Former Texas Tycoon Allen Stanford Sentenced to 110 Years in Prison for $7 Billion Ponzi Scheme

Former Texas tycoon R. Allen Stanford was sentenced to 110 years in prison for scamming investors out of more than $7 billion over 20 years in one of the largest Ponzi schemes in U.S. history.

Prosecutors had asked that Stanford be given the maximum sentence of 230 years in prison after a jury convicted the one-time billionaire in March on 13 of 14 fraud-related counts. Stanford was convicted of conspiracy and wire and mail fraud charges after a seven-week trial.

During his sentencing hearing, Stanford gave rambling statement to the court in which he denied he did anything wrong. Speaking for more than 40 minutes, he said was a scapegoat and that it was the federal government and U.S. appointed receiver who took over his companies that prevented his investors from getting their money back.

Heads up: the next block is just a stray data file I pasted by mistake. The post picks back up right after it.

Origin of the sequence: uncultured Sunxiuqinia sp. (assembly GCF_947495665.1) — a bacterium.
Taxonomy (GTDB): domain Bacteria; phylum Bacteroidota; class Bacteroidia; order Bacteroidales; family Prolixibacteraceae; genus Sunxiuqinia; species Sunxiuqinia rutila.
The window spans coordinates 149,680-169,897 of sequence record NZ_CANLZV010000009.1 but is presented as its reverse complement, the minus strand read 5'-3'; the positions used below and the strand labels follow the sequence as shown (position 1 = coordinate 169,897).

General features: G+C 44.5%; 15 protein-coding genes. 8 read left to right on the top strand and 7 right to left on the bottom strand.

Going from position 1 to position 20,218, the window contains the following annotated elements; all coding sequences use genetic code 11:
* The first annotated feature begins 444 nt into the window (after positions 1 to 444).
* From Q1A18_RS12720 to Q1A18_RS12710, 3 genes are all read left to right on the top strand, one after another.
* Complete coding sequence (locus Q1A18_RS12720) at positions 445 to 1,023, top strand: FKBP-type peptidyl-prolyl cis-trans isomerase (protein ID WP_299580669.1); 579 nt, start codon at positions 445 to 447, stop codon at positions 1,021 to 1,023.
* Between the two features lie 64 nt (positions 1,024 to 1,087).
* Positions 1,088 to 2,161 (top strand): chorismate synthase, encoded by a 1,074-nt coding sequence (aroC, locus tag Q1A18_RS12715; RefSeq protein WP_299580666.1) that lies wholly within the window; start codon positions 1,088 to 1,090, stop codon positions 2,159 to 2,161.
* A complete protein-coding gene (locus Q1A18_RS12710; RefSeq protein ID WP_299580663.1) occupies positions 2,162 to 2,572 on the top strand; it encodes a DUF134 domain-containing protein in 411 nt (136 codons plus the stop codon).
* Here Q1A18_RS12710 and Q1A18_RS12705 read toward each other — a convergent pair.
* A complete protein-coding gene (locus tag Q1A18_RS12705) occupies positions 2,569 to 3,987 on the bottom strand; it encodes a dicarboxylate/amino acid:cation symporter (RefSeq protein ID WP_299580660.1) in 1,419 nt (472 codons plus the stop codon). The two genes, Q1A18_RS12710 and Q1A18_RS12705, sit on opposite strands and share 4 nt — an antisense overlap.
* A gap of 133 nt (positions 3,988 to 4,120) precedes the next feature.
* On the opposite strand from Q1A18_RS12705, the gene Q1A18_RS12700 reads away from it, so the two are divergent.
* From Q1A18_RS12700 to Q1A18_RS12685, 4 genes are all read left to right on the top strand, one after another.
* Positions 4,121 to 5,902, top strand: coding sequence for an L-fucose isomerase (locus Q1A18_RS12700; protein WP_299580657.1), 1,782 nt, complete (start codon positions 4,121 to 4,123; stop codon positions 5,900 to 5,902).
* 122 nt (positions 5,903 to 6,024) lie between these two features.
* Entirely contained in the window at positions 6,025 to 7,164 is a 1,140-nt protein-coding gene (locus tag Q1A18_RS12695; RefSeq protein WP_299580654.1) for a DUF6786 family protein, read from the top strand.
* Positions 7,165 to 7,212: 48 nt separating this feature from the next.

“I’m not here to ask for sympathy or forgiveness or to throw myself at your mercy,” Stanford told  Judge Hittner. “I did not run a Ponzi scheme. I didn’t defraud anybody.”

Stanford was once estimated to have a net worth of more than $2 billion. After his arrest, all of his assets were seized and he had to rely on court-appointed attorneys to defend him.

Calling Stanford arrogant and remorseless, prosecutors said he used the money from investors who bought certificates of deposit, or CDs, from his bank on the Caribbean island nation of Antigua to fund a string of failed businesses, bribe regulators and pay for a lavish lifestyle that included yachts, a fleet of private jets and sponsorship of cricket tournaments.

Defense attorneys portrayed Stanford, 62, as a visionary entrepreneur who made money for investors and conducted legitimate business deals. They accused the prosecution’s star witness — James M. Davis, the former chief financial officer for Stanford’s various companies — of being behind the fraud and tried to discredit him by calling him a liar and tax cheat.

The jury that convicted Stanford also cleared the way for U.S. authorities to go after about $330 million in stolen investor funds sitting in the financier’s frozen foreign bank accounts in Canada, England and Switzerland.

Stanford and his former executives also are fighting a lawsuit from the U.S. Securities and Exchange Commission that accuses them of fraud.

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